Just a speculative fiction. No cause for alarm.

June 12, 2015, 8:40 a.m.
Posts: 0
Joined: March 8, 2015

Flip, couldn't you just drill the frame to make your own mounting holes?

June 12, 2015, 8:56 a.m.
Posts: 136
Joined: Nov. 19, 2002

I have a drill ;) or do like Kenny and tape a bottle to your frame, that way you don't even need a shirt.

and you can wear black jeans! not sure how I feel about free drilling my Samurai….

June 12, 2015, 9:17 a.m.
Posts: 4943
Joined: Nov. 25, 2002

hose clamps are your friend.

June 12, 2015, 9:24 a.m.
Posts: 5635
Joined: Oct. 28, 2008

It's funny how things change. I think it was a year or two ago a very similar question was posed here and hardly anybody went packless. It's completely different now.
:idea:

Wrong. Always.

June 12, 2015, 9:31 a.m.
Posts: 1612
Joined: Nov. 23, 2002

It's funny how things change. I think it was a year or two ago a very similar question was posed here and hardly anybody went packless. It's completely different now.
:idea:

http://bb.nsmb.com/showthread.php?t=159859[HTML_REMOVED]highlight=pack

Luck is what happens when preparation meets opportunity ~ Seneca

June 12, 2015, 9:33 a.m.
Posts: 136
Joined: Nov. 19, 2002

http://bb.nsmb.com/showthread.php?t=159859[HTML_REMOVED]highlight=pack

I was cool before it was cool…lol

June 12, 2015, 9:40 a.m.
Posts: 955
Joined: Oct. 23, 2006

Learned this trick a few weeks ago and tested it out and it works amazing. If you get a flat on a tubeless tire and the sealant won't hold it, just stuff a piece of t-shirt (socks, underwear or even some shop towel worked for me) into the hole with a 2mm allen key and hit it with the CO2 and you're good to go.

I fixed a friend's tire with this technique with some shop towel and it was holding 3 days later after shuttle laps in Revy and on Mt 7. It was a largish hole in the sidewall that nobody thought would hold. And since you usually catch a tubeless flat before it's totally empty, you only need one CO2 to get it up to pressure.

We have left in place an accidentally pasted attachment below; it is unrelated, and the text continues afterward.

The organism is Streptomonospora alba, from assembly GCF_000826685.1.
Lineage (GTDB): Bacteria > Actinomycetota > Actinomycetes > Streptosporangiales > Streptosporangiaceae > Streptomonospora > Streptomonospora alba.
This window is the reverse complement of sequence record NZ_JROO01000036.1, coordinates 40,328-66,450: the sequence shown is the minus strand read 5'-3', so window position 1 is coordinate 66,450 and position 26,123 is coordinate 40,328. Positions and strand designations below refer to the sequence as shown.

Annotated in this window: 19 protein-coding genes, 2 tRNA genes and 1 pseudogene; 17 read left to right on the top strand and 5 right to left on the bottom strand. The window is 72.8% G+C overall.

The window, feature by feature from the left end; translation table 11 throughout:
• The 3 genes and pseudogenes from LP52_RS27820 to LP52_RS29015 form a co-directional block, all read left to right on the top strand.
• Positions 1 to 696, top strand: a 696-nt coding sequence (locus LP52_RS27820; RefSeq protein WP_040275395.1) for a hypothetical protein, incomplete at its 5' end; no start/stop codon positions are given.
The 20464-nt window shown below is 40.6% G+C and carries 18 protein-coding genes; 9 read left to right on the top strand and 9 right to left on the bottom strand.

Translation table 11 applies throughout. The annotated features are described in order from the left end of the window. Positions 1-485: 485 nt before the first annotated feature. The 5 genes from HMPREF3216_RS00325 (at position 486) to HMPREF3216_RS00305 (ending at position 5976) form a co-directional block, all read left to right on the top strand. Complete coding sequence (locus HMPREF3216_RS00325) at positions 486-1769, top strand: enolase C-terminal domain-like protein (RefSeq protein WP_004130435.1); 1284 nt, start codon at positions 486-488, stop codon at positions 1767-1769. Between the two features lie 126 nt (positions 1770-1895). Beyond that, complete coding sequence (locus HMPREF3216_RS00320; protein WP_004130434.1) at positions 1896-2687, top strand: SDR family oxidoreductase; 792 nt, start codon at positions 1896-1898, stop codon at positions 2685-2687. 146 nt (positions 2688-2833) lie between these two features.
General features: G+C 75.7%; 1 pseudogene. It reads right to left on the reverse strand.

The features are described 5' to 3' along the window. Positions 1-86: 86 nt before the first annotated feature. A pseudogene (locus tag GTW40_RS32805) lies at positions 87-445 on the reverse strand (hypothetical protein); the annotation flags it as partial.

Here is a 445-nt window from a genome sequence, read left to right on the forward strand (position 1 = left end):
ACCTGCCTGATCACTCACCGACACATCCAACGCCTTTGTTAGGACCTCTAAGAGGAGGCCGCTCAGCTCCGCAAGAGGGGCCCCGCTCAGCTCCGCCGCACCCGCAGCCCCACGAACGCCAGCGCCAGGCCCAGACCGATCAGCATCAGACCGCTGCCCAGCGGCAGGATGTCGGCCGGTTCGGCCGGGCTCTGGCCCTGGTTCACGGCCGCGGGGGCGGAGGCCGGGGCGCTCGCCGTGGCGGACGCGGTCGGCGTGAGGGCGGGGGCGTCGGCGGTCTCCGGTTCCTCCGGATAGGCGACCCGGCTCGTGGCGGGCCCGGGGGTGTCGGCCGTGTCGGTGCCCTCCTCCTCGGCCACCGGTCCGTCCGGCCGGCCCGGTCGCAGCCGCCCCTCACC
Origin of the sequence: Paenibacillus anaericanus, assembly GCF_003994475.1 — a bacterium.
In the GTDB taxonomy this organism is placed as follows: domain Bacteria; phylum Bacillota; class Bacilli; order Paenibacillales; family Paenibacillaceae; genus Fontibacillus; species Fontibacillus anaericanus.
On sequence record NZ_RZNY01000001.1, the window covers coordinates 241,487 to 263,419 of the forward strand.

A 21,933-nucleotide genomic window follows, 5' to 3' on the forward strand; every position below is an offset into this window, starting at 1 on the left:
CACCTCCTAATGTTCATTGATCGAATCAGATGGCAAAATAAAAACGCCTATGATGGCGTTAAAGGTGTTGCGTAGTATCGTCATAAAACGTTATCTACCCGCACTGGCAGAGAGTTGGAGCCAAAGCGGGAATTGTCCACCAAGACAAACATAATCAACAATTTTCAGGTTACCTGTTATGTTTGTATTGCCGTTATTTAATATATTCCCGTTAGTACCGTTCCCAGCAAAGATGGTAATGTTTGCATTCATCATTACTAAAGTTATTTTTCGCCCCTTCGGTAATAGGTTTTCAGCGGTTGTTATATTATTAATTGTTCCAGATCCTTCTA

Makes packless riding easier when all you need is a piece of material, a CO2 canister and dispenser and an allen key set. Put a chain link inside the end of your handlebar with some duct tape too for good measure.

On my DH bike, I put 2 CO2 canisters and some material inside the seatpost.

I'm going to experiment with the Lezyne CO2 hose so that I always have a dispenser on hand. They will fit inside a handlebar, except for the end. Would require either trimming the bar 10mm on one side, or sliding your lock on grip out 10mm on both sides.

I also have been running a money belt that I tuck into my shorts on the front when I ride my DH bike. Mini tool, CO2 dispenser and phone goes in there. Don't even notice its there when I'm riding. Keeps tools out of harms way when you crash so you don't end up with a huge haematoma in your leg like I did once.

June 12, 2015, 9:46 a.m.
Posts: 14369
Joined: Feb. 19, 2003

My buddy's set up is: Water Bottle on frame. Always ride ahead of guy with pack.

June 12, 2015, 9:48 a.m.
Posts: 5731
Joined: June 24, 2003

Well two or three years ago bottle mounts were less common on many bikes. And people-wear loose jerseys with no proper pockets so packs were required. I won't put anything but soft stuff in the pockets of my baggies. I don't want to land on a phone or mini tool. Although that might be a concern landing on your back, I just land on my side or slide out way more often than land on my back which actually in over 30 years riding off road I can't remember doing with any force. Rolls yes but actual flat on my back and that would have to be lower back where the pockets are, I don't think I have. My old Highball had two bottle mounts. On a hardtail with room for two, its a design error not to have two. Pretty easy to install I think using rivnuts. Or get Truelove to do it in Squamish.

Debate? Bikes are made for riding not pushing.